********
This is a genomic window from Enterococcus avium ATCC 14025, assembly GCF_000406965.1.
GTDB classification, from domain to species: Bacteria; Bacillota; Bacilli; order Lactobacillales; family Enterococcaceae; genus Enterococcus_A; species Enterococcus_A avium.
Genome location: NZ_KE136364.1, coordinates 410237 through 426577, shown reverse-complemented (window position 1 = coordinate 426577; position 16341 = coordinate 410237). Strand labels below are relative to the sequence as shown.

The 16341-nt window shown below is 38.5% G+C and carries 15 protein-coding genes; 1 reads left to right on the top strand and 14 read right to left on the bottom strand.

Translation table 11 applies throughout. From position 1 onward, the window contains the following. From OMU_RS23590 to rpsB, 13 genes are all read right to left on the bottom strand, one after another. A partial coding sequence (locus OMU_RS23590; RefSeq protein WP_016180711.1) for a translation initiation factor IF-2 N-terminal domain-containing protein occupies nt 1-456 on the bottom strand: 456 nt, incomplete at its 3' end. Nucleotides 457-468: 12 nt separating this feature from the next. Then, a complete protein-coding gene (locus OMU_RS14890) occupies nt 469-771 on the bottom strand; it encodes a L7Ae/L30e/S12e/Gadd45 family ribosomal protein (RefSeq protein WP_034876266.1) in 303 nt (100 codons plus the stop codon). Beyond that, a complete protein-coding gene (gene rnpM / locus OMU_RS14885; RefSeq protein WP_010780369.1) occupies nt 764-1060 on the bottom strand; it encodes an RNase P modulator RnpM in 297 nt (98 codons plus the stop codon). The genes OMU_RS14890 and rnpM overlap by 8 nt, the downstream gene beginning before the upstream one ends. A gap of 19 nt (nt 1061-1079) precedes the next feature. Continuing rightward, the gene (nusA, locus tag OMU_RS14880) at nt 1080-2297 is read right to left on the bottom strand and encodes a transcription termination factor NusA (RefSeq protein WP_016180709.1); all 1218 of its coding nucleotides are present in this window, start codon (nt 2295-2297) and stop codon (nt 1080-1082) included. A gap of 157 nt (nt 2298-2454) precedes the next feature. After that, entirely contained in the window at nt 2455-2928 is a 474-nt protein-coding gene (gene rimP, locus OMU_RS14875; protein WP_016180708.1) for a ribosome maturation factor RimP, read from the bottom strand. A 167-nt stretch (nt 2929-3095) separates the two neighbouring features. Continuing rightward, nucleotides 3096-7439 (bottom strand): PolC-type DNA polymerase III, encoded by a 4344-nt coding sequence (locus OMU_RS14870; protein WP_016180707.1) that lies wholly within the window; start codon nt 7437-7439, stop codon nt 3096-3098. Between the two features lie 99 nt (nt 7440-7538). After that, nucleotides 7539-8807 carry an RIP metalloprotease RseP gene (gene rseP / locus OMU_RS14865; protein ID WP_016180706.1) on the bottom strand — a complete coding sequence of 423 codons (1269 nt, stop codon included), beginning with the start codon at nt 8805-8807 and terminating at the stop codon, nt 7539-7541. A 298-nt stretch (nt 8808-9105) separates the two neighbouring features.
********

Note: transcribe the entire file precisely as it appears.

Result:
This is a genomic window from Enterococcus avium ATCC 14025, assembly GCF_000406965.1.
GTDB classification, from domain to species: Bacteria; Bacillota; Bacilli; order Lactobacillales; family Enterococcaceae; genus Enterococcus_A; species Enterococcus_A avium.
Genome location: NZ_KE136364.1, coordinates 410237 through 426577, shown reverse-complemented (window position 1 = coordinate 426577; position 16341 = coordinate 410237). Strand labels below are relative to the sequence as shown.

The 16341-nt window shown below is 38.5% G+C and carries 15 protein-coding genes; 1 reads left to right on the top strand and 14 read right to left on the bottom strand.

Translation table 11 applies throughout. From position 1 onward, the window contains the following. From OMU_RS23590 to rpsB, 13 genes are all read right to left on the bottom strand, one after another. A partial coding sequence (locus OMU_RS23590; RefSeq protein WP_016180711.1) for a translation initiation factor IF-2 N-terminal domain-containing protein occupies nt 1-456 on the bottom strand: 456 nt, incomplete at its 3' end. Nucleotides 457-468: 12 nt separating this feature from the next. Then, a complete protein-coding gene (locus OMU_RS14890) occupies nt 469-771 on the bottom strand; it encodes a L7Ae/L30e/S12e/Gadd45 family ribosomal protein (RefSeq protein WP_034876266.1) in 303 nt (100 codons plus the stop codon). Beyond that, a complete protein-coding gene (gene rnpM / locus OMU_RS14885; RefSeq protein WP_010780369.1) occupies nt 764-1060 on the bottom strand; it encodes an RNase P modulator RnpM in 297 nt (98 codons plus the stop codon). The genes OMU_RS14890 and rnpM overlap by 8 nt, the downstream gene beginning before the upstream one ends. A gap of 19 nt (nt 1061-1079) precedes the next feature. Continuing rightward, the gene (nusA, locus tag OMU_RS14880) at nt 1080-2297 is read right to left on the bottom strand and encodes a transcription termination factor NusA (RefSeq protein WP_016180709.1); all 1218 of its coding nucleotides are present in this window, start codon (nt 2295-2297) and stop codon (nt 1080-1082) included. A gap of 157 nt (nt 2298-2454) precedes the next feature. After that, entirely contained in the window at nt 2455-2928 is a 474-nt protein-coding gene (gene rimP, locus OMU_RS14875; protein WP_016180708.1) for a ribosome maturation factor RimP, read from the bottom strand. A 167-nt stretch (nt 2929-3095) separates the two neighbouring features. Continuing rightward, nucleotides 3096-7439 (bottom strand): PolC-type DNA polymerase III, encoded by a 4344-nt coding sequence (locus OMU_RS14870; protein WP_016180707.1) that lies wholly within the window; start codon nt 7437-7439, stop codon nt 3096-3098. Between the two features lie 99 nt (nt 7440-7538). After that, nucleotides 7539-8807 carry an RIP metalloprotease RseP gene (gene rseP / locus OMU_RS14865; protein ID WP_016180706.1) on the bottom strand — a complete coding sequence of 423 codons (1269 nt, stop codon included), beginning with the start codon at nt 8805-8807 and terminating at the stop codon, nt 7539-7541. A 298-nt stretch (nt 8808-9105) separates the two neighbouring features.